FlightAware Discussions

Question about significantly different trans Pacific route

New user, joined just to ask this question that has been gnawing at me for the last week!

On March 1, 2021 I flew KAL18 from LAX to ICN. I’ve made this same flight probably a dozen times and always take the right side of the aircraft to look down on the Aleutian Islands, Alaska, Kamchatka, etc. As a former navigator, I’m well aware of great circle navigation. But this particular flight took flew the same latitude for most of the flight, never making it north of the California-Oregon border. The difference in flight paths is so radical that I can’t imagine it could have been very fuel-friendly, and I also noticed that the SOG was around 450 rather than the typical 550 or so. The flight time was 13:41 which isn’t much longer than average, and in fact, the next KAL 18 flight took a great circle route and the duration was 13:55.

Can anyone explain why this might have been done and, also, how the heck did we make it across in less time than the great circle route.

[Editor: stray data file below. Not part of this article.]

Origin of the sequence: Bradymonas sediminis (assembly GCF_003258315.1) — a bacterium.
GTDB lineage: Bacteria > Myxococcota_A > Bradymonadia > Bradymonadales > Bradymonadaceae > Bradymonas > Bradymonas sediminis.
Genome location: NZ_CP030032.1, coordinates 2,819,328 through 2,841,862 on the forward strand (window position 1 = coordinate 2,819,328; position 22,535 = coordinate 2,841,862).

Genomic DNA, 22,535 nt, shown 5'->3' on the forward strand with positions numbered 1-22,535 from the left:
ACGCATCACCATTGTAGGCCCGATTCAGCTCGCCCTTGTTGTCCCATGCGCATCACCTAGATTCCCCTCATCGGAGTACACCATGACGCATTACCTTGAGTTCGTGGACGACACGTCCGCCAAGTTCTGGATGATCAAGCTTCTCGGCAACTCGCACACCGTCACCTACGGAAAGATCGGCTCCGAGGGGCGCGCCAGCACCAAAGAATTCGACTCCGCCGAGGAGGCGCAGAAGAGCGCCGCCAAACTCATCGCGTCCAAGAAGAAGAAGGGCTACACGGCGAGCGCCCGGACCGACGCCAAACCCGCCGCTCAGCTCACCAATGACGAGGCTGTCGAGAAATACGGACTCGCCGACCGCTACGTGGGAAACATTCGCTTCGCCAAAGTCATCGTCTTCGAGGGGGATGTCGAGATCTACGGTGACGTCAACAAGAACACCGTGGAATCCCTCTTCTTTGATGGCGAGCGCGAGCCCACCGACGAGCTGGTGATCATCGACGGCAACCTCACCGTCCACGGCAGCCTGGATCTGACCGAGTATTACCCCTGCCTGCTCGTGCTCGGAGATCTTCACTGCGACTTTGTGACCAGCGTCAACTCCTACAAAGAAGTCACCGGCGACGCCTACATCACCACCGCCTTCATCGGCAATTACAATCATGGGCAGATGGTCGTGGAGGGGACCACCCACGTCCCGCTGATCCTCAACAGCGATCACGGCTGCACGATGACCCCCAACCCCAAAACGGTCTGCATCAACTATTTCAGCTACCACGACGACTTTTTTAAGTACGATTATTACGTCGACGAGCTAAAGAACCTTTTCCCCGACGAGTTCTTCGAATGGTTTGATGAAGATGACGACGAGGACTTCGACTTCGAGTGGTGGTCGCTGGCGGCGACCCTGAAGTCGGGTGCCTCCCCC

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What were the high altitude winds or the jetstream doing at the time? They can have a huge impact on routes.

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I don’t know, but that sounds like the most plausible explanation. Thank you for your response.

That’s exactly what I was thinking. Jet streams are a bit unusual at the moment I think, hence the weird weather.

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Here’s the winds at just under 40,000 feet on March 1. Some calm areas in the middle of the Pacific.

Remember that there are rules for staying within x hours of an suitable airport, depending on how many engines the aircraft has. The aircraft is listed as a 777-300ER which only has two engines. The lighter wind route may have forced it to go closer to Hawaii to be close enough to stay within the rules.

It looks like it is back to its usual route today

Good one. Thanks for that! Now I know!

Robert